Lightroom OnlyLightroom Tips

Day 4 of “I’m Giving Up Photoshop” Month

Happy Friday! Welcome to Day 4 in my self-project-ish, month-long postings of images I’m only using Lightroom to edit. If you’re just coming in to reading this and haven’t read the original post where I wrote why I’m doing this, then make sure you check that out too. Okay, here goes:

The Photo
This photo is pretty interesting because it was taken hand-held, mid morning (not sunrise), while stopping along side of the road in the Palouse area of Washington State. It was an unplanned stop for just a minute and I think I had just pointed my camera and shot through the window, but it ended up being a favorite of mine.

I think you’re going to like the processing here though because it’s deceptively simple, but I find it works on a lot of photos.

(click to see the image larger)


Photo Details:
Camera: Nikon D800
Lens: Tamron 24-70mm
Aperture: f/8
Shutter Speed: 1/180 second
ISO: 100

Like usual I started out in the Basic panel. But this time, rather than going through all of the toning settings like Exposure, Shadows and Highlights, I just click the Auto button. Look at the difference. Pretty crazy huh?


So what does Auto do? It basically does what we usually do with the Exposure, Whites and Blacks sliders. It looks at the Histogram and makes some automatic adjustments. Now, it doesn’t work like you see here on all photos, but I have to tell ya’, it’s definitely worth a try when you start editing a photo.

I did, however, just reduce the Highlights slider a little to bring back some more detail in the clouds.


I changed the Camera Calibration profile setting to Landscape. It wasn’t a huge difference but I like what it did for the overall color and contrast.


The Sky
What really struck me about the photo was the clouds in the sky. Lots of texture that can really benefit from the Clarity adjustment. But I didn’t like what the Clarity slider did to the grass at the bottom. It made it a little too contrasty and I liked the softer look there. So instead of adding Clarity to the whole photo, I used the Graduated Filter and dragged from the top down to add Clarity to just the sky.


Too Much Blue
I noticed that the increased Clarity made the sky darker and almost too blue. It’s like there’s a glow/halo around the clouds. But I’ve found a little trick to help out. If you increase the Shadows slider while you increase Clarity, it tends to keep the photo from getting darker in the sky.


Even More Clarity
Here’s another little known trick. Let’s say you want even more texture in those clouds. But you’ve already max’d the Clarity slider out at 100. Well, you can add yet another Graduated filter on top of the last one. Essentially, you can stack adjustments so that you can get even more of the effect. It’s not something I do with many settings, but if you want that ultra-contrasty look, stacking Clarity adjustments can be really cool.
(Note: This works with the Adjustment Brush and Radial Filter too)


Rather than sharpening the whole photo in the Detail panel (which would add noise and texture to the sky), I used the Adjustment Brush with some Sharpening (and just a little Clarity) on the grass.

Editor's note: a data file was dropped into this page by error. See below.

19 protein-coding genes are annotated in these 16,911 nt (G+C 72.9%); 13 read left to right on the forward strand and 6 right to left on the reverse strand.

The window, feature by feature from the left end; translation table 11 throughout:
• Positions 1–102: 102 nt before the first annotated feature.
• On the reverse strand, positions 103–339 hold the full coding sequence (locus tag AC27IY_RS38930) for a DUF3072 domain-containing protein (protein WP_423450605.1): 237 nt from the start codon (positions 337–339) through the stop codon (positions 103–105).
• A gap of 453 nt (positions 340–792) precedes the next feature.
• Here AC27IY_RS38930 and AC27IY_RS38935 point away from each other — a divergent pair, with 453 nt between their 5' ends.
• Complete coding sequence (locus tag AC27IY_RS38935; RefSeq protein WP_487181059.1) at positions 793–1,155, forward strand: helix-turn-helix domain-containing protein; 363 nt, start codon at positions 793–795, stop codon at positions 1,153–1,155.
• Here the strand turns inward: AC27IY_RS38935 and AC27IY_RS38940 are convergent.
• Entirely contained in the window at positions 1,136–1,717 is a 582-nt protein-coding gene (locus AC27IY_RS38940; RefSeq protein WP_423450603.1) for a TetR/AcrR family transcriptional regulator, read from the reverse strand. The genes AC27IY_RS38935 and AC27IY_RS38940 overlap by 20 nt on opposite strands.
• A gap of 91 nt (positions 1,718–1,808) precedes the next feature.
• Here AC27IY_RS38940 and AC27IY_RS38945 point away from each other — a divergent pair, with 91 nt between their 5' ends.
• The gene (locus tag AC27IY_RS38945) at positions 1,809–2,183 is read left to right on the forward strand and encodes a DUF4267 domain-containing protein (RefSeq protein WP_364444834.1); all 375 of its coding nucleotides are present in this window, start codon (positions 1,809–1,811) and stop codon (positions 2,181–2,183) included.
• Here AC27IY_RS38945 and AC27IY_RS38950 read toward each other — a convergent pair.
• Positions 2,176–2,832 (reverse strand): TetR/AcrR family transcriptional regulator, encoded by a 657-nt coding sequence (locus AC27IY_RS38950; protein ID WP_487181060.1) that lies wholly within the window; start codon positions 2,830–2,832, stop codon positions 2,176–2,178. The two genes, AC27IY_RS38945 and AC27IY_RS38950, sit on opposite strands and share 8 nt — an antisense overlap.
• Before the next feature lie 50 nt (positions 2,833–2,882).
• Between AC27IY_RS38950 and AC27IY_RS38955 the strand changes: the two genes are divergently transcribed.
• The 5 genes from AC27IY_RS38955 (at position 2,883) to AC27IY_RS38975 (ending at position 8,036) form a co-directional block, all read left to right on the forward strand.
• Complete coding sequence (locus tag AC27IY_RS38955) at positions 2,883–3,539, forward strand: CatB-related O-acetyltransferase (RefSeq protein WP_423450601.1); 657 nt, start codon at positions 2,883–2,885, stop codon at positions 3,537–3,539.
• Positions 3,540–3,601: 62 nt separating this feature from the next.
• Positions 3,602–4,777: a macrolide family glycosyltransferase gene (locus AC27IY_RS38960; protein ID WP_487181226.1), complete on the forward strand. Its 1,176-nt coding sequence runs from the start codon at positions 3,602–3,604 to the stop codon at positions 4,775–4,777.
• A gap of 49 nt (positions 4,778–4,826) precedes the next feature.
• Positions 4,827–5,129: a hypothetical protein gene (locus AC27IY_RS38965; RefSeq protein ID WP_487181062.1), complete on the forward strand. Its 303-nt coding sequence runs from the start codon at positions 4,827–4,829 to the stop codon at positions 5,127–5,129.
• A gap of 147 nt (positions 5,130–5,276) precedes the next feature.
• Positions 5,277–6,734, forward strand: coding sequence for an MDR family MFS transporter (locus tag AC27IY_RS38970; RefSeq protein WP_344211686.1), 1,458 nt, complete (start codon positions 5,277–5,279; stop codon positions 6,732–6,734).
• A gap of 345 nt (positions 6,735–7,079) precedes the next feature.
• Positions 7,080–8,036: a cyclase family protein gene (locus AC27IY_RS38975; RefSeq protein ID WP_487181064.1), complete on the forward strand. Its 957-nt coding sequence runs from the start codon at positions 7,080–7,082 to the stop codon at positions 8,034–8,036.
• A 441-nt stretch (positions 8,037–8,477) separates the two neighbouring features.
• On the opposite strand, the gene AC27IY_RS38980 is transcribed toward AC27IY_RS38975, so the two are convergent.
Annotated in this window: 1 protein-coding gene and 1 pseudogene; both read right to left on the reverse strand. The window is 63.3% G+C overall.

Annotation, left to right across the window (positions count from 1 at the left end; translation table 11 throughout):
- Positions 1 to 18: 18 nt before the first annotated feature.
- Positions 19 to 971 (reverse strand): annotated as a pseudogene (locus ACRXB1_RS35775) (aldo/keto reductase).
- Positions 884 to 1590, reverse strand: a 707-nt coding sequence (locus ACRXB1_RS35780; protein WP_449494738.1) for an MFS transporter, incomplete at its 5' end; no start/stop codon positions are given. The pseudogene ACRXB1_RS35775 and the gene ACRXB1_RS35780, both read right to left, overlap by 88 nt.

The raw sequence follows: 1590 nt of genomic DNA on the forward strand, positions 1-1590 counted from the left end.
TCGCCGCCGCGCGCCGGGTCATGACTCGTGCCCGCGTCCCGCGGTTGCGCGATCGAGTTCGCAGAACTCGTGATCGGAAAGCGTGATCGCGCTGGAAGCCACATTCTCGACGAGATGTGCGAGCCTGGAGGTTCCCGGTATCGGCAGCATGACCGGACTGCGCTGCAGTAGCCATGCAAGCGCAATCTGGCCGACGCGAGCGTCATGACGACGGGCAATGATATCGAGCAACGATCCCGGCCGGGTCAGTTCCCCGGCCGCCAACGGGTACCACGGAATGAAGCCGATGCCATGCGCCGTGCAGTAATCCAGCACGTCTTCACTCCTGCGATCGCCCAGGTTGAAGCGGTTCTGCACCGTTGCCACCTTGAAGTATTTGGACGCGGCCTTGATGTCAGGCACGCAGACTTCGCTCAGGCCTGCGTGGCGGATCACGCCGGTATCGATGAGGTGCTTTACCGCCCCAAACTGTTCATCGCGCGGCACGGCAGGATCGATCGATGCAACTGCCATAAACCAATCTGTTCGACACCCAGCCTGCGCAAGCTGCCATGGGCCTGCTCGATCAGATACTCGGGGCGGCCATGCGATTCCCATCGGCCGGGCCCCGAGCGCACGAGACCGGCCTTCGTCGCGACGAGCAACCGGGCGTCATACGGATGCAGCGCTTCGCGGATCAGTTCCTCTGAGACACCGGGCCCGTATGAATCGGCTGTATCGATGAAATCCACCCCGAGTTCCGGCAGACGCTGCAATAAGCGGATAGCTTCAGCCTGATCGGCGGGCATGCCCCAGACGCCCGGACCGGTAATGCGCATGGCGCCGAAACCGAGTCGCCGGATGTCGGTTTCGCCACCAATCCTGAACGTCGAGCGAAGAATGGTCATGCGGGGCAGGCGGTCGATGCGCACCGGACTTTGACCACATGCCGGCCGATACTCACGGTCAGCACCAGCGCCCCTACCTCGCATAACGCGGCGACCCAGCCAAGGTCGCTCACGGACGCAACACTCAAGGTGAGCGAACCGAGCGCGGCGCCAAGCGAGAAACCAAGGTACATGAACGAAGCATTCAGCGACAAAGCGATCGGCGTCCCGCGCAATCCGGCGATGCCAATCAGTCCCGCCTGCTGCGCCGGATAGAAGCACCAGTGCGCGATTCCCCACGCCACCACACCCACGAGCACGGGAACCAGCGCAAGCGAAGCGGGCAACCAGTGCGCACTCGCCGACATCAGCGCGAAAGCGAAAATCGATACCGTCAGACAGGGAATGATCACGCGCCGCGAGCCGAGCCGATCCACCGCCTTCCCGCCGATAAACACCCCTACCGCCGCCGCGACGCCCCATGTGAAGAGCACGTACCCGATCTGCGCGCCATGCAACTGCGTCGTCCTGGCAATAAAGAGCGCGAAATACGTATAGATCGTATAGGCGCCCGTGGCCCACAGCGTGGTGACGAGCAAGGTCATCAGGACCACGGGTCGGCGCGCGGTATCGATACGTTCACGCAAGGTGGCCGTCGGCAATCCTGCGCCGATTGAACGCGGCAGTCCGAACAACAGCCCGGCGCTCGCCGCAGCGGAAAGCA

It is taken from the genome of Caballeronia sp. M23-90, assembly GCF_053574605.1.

Hmmm…. I Wonder What’s Next 😉
We’re pretty much done but you know we have one more thing left right? Yep! A Vignette 😉 I used the Effects panel for this one and darkened the edges a little.


That’s pretty much it for this one. It’s kinda crazy just how good of a job the Auto button does on it. But hey, I’ll take it when it works and it’s always worth a try first. Here’s the Before/After view.

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[imagetab width=”836″ height=”558″] [/imagetab]

Thanks for stopping by. Have a great weekend and I’ll see you back here Monday!



  1. Dusan 11 January, 2014 at 11:44 Reply

    Hi Matt,
    thanks for posting series about editing Lightroom. Can you please share the original photos, to teach on them.

  2. Craig Beyers 10 January, 2014 at 17:38 Reply

    Matt – you’d suggested using Auto a while back so I tried it on a 250+ image set of a volleyball match. Result? It works really well overall, although most images (shot indoors with difficult backgrounds) require an exposure change. The nice part is that Auto doesn’t disturb my Import preset settings. I now use Auto for all of my shoots, then adjust each image from there. It’s a real time-saver! I find that LR gets me about 90% of the way in most pictures and that’s usually good enough for posting on the web. A few photos do really require Photoshop, especially when I need adjustment layers, detailed dodging and burning, type, etc.

  3. Matt R 10 January, 2014 at 16:19 Reply

    Hi Matt,

    This series is great. I’ve been using LR since the initial beta so I’m quite comfortable with it. However, I did opt for the recent PhotoShopCC deal. I’ve only tinkered with PS a bit in recent years so I’m finding your comments of what you would normally do in PS quite interesting. Already a couple of times in this series you’ve mentioned taking two photos in PS and picking the best from each. Do you have a tutorial that you can point me to for this?

  4. Mike Nelson Pedde 10 January, 2014 at 01:37 Reply

    Nicely done! Appreciating your ‘LR only’ work. A quick note is that in LR 5.3 if you hold down the Ctrl and Alt (Cmd and Opt) keys and click on the pin for a graduated filter, radial filter or brush it will duplicate the existing filter. You can also right-click on a pin to duplicate or delete that filter. With the graduated filter and the radial filter you can move the new pin to a different location if you want to access the pin underneath it, or apply the same filter somewhere else.


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